SS Atlantic History
Did you know that the largest marine disaster in the North Atlantic before the Titanic, occurred on the very shores of a picturesque community in Nova Scotia?
On the treacherous morning of April 1st, 1873, what was the greatest luxury liner of its time crashed upon the shores of Lower Prospect. The SS Atlantic
was part of the White Star Line and one of the newer steam-driven and sail vessels. It was on its 19th voyage across the Atlantic Ocean, making its way from Liverpool, England to New York. Aboard were 954 passengers and crew, as well as much valuable cargo such as copper, jewellery and earthenware.
Captain James A. Williams was the man controlling the ship and the person whom many blame for the crash. On March 31, 1873, his ship was running short of coal and he feared it might not make it to New York, so he diverted to Halifax to refuel.
Alas, the infamous stormy seas and foggy nights along the Nova Scotian shores had Captain Williams tricked – he had believed the ship to be near Halifax when it was in fact near the fishing community of Lower Prospect. And on that morning, at 3:15 A.M. on the 1st of April, the Atlantic
smashed at full speed into the rocky shores and was wrecked, resulting in the deaths of some 560 people (the exact number has never been established) including all the women and all the children but one.
Had it not been for the heroism and bravery of the seaside community, that number would have surely been much larger. The fishermen of Lower Prospect and Terence Bay rallied soon after the ship struck a small island and rolled over into the cold waters of the North Atlantic. They used their boats to rescue survivors clinging to life on the rocks and cliffs and those freezing in the rigging of the crippled ship. Meanwhile, the residents of the local communities struggled to care for those that managed to make it to shore.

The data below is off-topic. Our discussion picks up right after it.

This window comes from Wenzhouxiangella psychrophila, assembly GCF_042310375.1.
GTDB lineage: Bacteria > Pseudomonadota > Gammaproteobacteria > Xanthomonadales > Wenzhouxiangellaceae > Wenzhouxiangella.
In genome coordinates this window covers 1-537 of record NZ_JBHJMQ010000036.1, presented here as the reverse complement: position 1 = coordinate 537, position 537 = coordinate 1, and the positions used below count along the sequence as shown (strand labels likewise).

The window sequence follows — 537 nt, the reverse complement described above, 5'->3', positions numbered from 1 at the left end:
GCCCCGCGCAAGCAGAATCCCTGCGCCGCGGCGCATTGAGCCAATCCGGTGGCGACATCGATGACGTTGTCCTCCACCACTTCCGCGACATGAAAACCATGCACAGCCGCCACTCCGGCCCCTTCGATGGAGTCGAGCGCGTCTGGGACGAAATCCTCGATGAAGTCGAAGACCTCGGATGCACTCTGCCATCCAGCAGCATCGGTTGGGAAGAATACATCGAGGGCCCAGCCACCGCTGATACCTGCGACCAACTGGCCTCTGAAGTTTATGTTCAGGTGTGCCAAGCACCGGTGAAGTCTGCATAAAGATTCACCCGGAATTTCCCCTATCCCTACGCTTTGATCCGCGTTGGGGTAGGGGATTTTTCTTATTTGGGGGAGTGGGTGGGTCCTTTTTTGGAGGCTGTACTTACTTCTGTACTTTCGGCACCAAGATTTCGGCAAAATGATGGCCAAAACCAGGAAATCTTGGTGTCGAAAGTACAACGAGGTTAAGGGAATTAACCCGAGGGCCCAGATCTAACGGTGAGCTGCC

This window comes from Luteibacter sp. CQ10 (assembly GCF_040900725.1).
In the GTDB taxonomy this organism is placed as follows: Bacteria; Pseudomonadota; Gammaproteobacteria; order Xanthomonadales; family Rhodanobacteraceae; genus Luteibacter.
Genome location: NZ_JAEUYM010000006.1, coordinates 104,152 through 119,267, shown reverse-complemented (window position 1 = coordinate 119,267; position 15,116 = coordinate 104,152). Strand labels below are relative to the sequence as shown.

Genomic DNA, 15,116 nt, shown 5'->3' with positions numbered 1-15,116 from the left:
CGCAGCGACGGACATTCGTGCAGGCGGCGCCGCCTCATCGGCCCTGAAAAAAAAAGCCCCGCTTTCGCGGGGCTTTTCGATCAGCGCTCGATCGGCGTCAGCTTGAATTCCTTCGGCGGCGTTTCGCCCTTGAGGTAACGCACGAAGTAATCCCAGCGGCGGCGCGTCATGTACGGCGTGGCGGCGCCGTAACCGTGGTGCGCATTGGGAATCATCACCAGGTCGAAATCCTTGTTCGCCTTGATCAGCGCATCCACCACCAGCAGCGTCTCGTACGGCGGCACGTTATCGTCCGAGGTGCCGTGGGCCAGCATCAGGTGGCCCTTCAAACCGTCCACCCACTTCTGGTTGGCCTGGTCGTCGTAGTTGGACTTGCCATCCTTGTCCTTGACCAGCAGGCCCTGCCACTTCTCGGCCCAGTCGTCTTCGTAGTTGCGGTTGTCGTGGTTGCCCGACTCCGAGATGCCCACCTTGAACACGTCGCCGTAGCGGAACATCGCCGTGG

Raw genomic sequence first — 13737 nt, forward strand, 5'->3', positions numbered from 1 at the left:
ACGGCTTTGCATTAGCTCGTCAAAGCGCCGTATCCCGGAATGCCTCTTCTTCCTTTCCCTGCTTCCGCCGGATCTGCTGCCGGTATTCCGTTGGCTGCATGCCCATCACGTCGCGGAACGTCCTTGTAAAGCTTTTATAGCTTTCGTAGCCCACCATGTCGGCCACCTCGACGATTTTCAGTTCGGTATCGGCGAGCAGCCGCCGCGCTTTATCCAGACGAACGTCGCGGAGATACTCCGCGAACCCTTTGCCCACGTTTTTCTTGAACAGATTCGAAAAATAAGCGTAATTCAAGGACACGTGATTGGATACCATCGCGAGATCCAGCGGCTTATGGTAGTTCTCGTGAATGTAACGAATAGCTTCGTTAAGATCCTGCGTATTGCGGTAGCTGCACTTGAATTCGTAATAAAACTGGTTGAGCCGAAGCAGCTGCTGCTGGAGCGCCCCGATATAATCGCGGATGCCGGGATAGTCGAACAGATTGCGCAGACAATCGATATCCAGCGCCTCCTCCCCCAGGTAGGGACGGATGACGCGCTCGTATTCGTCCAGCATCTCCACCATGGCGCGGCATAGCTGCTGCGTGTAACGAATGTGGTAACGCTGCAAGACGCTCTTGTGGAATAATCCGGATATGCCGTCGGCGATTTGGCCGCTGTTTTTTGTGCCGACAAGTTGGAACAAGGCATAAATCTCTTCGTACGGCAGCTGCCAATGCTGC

During the following days as bodies were collected, 277 of those not claimed were interred in St. Paul's Anglican Cemetery and another 150 were buried in the Star of the Sea Roman Catholic Cemetery.
The Ismay family donated the monument pictured below in 1915; Thomas Henry Ismay was the founder of the White Star Line, which owned the SS Atlantic
. The monument reads:
Near this spot
was wrecked the
April 1st, 1873
When 562 persons
perished, of whom 277
in this church yard.
This monument is
erected as a sacred memorial
by a few sympathetic friends.
'I am the resurrection and the life.'
The monument was lost in overgrown brush and bushes for many years until its rediscovery in 1980. In September of that year, an application for a grant to restore the memorial found in the park, as well as the two burial sites, was sent for approval and the following spring, the restoration was completed. On July 25, 1981, a rededication ceremony was held for the memorial monument and many community members involved proudly attended.
Now, generations after the disaster, the SS Atlantic
and its victims are not forgotten. This site is maintained by community volunteers and members of the SS Atlantic
Heritage Park Society to keep the memory alive in the community and the province of Nova Scotia.